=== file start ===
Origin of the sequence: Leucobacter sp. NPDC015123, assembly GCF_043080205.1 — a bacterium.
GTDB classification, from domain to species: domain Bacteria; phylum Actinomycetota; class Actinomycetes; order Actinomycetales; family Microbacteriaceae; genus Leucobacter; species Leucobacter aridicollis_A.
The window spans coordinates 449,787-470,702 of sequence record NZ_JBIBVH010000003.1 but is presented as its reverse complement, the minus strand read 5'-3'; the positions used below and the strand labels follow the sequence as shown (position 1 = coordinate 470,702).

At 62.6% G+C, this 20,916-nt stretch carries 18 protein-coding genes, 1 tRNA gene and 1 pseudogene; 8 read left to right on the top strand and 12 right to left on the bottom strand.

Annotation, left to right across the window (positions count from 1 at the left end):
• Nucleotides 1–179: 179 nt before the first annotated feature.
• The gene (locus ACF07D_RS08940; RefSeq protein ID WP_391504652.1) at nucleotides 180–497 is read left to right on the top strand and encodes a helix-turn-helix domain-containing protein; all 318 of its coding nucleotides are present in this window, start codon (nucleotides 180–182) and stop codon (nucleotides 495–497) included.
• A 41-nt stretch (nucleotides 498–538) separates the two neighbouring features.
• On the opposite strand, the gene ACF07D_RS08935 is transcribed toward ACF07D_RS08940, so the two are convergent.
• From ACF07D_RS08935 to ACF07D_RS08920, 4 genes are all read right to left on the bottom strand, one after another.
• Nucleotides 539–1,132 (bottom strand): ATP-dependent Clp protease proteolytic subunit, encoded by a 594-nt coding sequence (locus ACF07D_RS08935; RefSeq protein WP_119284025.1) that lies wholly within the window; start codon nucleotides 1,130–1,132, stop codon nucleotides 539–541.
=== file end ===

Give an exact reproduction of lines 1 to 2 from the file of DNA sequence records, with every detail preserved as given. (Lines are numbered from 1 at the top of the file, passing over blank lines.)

Origin of the sequence: Leucobacter sp. NPDC015123, assembly GCF_043080205.1 — a bacterium.
GTDB classification, from domain to species: domain Bacteria; phylum Actinomycetota; class Actinomycetes; order Actinomycetales; family Microbacteriaceae; genus Leucobacter; species Leucobacter aridicollis_A.